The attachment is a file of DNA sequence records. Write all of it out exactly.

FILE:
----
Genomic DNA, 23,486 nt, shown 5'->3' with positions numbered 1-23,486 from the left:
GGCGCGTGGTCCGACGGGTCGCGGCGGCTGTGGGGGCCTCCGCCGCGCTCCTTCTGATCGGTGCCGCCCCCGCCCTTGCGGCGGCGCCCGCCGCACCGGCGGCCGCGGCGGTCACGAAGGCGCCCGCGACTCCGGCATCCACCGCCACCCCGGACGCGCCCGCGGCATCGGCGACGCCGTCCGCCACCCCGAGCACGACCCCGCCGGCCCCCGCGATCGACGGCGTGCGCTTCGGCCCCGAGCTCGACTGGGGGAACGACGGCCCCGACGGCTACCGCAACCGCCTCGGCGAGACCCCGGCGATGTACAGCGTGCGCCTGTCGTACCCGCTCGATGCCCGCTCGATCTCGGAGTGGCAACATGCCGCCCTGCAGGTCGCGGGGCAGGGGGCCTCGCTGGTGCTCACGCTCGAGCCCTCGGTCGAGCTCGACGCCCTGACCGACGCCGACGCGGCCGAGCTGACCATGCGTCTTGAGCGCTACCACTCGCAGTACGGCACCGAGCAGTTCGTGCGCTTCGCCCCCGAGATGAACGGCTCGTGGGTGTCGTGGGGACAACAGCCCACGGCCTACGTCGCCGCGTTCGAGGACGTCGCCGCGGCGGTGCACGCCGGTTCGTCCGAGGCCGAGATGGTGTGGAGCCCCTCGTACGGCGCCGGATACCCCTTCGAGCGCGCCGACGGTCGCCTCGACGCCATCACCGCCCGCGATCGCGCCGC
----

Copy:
Genomic DNA, 23,486 nt, shown 5'->3' with positions numbered 1-23,486 from the left:
GGCGCGTGGTCCGACGGGTCGCGGCGGCTGTGGGGGCCTCCGCCGCGCTCCTTCTGATCGGTGCCGCCCCCGCCCTTGCGGCGGCGCCCGCCGCACCGGCGGCCGCGGCGGTCACGAAGGCGCCCGCGACTCCGGCATCCACCGCCACCCCGGACGCGCCCGCGGCATCGGCGACGCCGTCCGCCACCCCGAGCACGACCCCGCCGGCCCCCGCGATCGACGGCGTGCGCTTCGGCCCCGAGCTCGACTGGGGGAACGACGGCCCCGACGGCTACCGCAACCGCCTCGGCGAGACCCCGGCGATGTACAGCGTGCGCCTGTCGTACCCGCTCGATGCCCGCTCGATCTCGGAGTGGCAACATGCCGCCCTGCAGGTCGCGGGGCAGGGGGCCTCGCTGGTGCTCACGCTCGAGCCCTCGGTCGAGCTCGACGCCCTGACCGACGCCGACGCGGCCGAGCTGACCATGCGTCTTGAGCGCTACCACTCGCAGTACGGCACCGAGCAGTTCGTGCGCTTCGCCCCCGAGATGAACGGCTCGTGGGTGTCGTGGGGACAACAGCCCACGGCCTACGTCGCCGCGTTCGAGGACGTCGCCGCGGCGGTGCACGCCGGTTCGTCCGAGGCCGAGATGGTGTGGAGCCCCTCGTACGGCGCCGGATACCCCTTCGAGCGCGCCGACGGTCGCCTCGACGCCATCACCGCCCGCGATCGCGCCGC